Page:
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May 26, 2020

Photo of a Odyssey battery bank

One of the most important things you can do to maximize battery life is to install adequate capacity to meet your needs, without exceeding the optimal discharge level of the batteries.

If you're using flooded-cell batteries with removable cell caps, check the electrolyte level monthly, and top up the batteries with distilled water as needed. On any battery, make sure cable connections are tight and clean and free of corrosion. Once cleaned, a coating of corrosion inhibitor like Boeshield T-9 is a big help. This bit of maintenance ensures that you'll get the most amp hours out of the battery for powering up your boat, and that the most amp hours will get back into the battery when connected to a charger.

Once all the above has been accomplished, the bottom line for extending battery life boils down to proper battery-charging regimens tailored to the battery type and size.

The last few years have seen marine battery-charger technology improve dramatically.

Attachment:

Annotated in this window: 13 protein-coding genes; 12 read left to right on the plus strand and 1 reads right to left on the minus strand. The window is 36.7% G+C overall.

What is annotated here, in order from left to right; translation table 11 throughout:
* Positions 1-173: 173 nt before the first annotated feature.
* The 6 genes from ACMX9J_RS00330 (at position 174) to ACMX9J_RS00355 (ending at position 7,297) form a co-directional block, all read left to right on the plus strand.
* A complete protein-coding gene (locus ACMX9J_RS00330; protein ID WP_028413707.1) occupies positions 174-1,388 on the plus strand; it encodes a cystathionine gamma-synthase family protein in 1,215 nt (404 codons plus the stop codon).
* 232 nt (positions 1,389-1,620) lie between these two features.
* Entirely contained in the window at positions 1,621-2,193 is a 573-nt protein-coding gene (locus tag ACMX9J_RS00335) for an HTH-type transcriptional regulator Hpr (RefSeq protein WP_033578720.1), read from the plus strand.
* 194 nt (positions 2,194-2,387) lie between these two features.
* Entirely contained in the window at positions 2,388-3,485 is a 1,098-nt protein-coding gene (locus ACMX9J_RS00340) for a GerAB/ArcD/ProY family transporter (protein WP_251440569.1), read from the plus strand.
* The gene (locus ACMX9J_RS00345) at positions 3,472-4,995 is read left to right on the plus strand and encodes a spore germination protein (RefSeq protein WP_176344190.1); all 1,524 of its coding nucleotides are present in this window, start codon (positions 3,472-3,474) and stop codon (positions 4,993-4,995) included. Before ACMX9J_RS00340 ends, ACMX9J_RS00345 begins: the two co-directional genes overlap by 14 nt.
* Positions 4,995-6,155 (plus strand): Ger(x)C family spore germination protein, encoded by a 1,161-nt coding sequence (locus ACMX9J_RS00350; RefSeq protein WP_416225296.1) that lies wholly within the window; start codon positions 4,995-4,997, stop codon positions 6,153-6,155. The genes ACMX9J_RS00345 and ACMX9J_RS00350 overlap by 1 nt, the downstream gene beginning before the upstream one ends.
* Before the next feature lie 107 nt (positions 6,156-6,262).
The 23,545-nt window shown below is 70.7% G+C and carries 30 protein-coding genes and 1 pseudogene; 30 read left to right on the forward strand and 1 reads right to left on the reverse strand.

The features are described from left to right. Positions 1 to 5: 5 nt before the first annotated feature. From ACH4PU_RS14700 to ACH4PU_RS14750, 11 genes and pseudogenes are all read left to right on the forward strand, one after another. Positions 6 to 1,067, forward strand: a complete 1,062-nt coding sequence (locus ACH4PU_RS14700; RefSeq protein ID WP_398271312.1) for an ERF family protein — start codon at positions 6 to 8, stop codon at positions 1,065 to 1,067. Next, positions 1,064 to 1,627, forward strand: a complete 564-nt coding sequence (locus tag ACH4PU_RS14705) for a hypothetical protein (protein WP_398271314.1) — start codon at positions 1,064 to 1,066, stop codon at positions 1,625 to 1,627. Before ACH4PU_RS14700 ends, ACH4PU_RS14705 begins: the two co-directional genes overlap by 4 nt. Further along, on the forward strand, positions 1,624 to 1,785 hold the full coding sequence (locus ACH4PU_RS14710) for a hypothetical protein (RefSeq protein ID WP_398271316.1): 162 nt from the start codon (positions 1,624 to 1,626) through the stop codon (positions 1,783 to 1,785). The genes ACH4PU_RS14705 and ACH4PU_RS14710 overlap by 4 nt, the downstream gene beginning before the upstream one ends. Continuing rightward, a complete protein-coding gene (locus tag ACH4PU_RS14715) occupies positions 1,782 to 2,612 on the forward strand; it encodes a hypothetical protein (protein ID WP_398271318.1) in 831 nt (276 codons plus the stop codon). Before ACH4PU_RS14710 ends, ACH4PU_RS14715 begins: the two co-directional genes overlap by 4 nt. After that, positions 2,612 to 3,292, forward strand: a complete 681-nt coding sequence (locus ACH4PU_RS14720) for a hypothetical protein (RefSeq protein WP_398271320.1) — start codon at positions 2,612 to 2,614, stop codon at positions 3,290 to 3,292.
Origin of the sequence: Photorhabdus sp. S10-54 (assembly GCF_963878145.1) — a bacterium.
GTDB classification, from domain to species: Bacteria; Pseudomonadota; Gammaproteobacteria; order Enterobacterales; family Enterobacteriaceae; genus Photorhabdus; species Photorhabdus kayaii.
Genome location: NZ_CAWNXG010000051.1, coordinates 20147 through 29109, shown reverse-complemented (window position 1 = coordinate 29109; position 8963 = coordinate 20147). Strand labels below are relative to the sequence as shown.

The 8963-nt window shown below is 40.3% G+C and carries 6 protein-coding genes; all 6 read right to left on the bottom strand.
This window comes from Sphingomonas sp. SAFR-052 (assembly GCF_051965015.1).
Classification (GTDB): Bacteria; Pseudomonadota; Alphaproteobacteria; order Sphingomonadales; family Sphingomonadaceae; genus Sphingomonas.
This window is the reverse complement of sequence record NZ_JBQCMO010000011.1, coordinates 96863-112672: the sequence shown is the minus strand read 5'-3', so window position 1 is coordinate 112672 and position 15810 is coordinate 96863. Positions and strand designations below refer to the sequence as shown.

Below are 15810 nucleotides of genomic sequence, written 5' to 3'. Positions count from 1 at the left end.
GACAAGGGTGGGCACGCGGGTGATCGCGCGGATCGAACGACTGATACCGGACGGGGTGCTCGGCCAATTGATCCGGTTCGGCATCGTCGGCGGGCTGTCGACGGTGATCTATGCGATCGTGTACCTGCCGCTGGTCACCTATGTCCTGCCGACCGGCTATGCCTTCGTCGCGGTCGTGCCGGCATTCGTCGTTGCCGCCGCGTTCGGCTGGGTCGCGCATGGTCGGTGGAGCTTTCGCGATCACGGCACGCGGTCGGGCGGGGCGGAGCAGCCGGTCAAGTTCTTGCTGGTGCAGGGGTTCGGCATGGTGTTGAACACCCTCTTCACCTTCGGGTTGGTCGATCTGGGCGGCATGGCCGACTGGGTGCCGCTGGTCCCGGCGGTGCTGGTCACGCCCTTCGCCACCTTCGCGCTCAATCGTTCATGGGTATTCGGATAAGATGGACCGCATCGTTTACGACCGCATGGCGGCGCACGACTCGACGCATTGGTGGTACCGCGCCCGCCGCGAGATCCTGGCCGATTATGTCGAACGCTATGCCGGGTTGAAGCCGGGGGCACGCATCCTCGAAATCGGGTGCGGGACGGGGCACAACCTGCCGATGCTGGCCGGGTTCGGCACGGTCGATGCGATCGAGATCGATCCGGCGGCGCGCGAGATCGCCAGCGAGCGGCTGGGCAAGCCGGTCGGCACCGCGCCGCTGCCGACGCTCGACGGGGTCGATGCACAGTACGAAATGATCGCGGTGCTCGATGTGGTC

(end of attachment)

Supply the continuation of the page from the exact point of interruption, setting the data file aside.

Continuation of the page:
State-of-the-art units can be programmed for up to three different onboard battery types, and some provide an intermediate fourth phase (most have three) of charging called "pre-float" to better transition the battery from what's called the absorption phase to the float phase, to maintain a 100-percent charge level while automatically adjusting voltage to ensure no overcharging. A good one will come with a temperature sensor for mounting on the battery for a more precisely controlled output based on battery temperature, a highly recommended feature.

Recommended battery chargers are available from Blue Sea, Charles Industries, ProMariner, Mastervolt, and Newmar.